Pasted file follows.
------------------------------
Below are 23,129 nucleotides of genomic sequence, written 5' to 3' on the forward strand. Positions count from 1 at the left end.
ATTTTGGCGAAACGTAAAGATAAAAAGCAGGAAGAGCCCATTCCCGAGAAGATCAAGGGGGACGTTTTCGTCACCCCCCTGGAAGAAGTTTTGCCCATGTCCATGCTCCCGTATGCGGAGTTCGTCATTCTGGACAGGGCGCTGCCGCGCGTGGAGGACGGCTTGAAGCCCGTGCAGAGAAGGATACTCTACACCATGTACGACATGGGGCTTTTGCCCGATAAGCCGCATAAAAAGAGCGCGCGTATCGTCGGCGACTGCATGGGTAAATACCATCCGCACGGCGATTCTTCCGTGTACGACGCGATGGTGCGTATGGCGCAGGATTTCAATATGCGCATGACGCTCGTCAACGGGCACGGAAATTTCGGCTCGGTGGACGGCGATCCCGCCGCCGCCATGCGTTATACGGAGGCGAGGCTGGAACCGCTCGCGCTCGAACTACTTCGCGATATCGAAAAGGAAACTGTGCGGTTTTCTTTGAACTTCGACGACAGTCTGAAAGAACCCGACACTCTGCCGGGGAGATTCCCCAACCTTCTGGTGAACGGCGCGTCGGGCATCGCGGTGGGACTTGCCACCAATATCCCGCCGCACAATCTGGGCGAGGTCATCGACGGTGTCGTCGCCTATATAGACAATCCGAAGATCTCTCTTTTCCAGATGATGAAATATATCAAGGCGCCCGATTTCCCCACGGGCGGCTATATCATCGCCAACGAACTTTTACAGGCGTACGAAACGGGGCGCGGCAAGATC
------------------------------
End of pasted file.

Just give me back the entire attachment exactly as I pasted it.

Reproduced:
Below are 23,129 nucleotides of genomic sequence, written 5' to 3' on the forward strand. Positions count from 1 at the left end.
ATTTTGGCGAAACGTAAAGATAAAAAGCAGGAAGAGCCCATTCCCGAGAAGATCAAGGGGGACGTTTTCGTCACCCCCCTGGAAGAAGTTTTGCCCATGTCCATGCTCCCGTATGCGGAGTTCGTCATTCTGGACAGGGCGCTGCCGCGCGTGGAGGACGGCTTGAAGCCCGTGCAGAGAAGGATACTCTACACCATGTACGACATGGGGCTTTTGCCCGATAAGCCGCATAAAAAGAGCGCGCGTATCGTCGGCGACTGCATGGGTAAATACCATCCGCACGGCGATTCTTCCGTGTACGACGCGATGGTGCGTATGGCGCAGGATTTCAATATGCGCATGACGCTCGTCAACGGGCACGGAAATTTCGGCTCGGTGGACGGCGATCCCGCCGCCGCCATGCGTTATACGGAGGCGAGGCTGGAACCGCTCGCGCTCGAACTACTTCGCGATATCGAAAAGGAAACTGTGCGGTTTTCTTTGAACTTCGACGACAGTCTGAAAGAACCCGACACTCTGCCGGGGAGATTCCCCAACCTTCTGGTGAACGGCGCGTCGGGCATCGCGGTGGGACTTGCCACCAATATCCCGCCGCACAATCTGGGCGAGGTCATCGACGGTGTCGTCGCCTATATAGACAATCCGAAGATCTCTCTTTTCCAGATGATGAAATATATCAAGGCGCCCGATTTCCCCACGGGCGGCTATATCATCGCCAACGAACTTTTACAGGCGTACGAAACGGGGCGCGGCAAGATC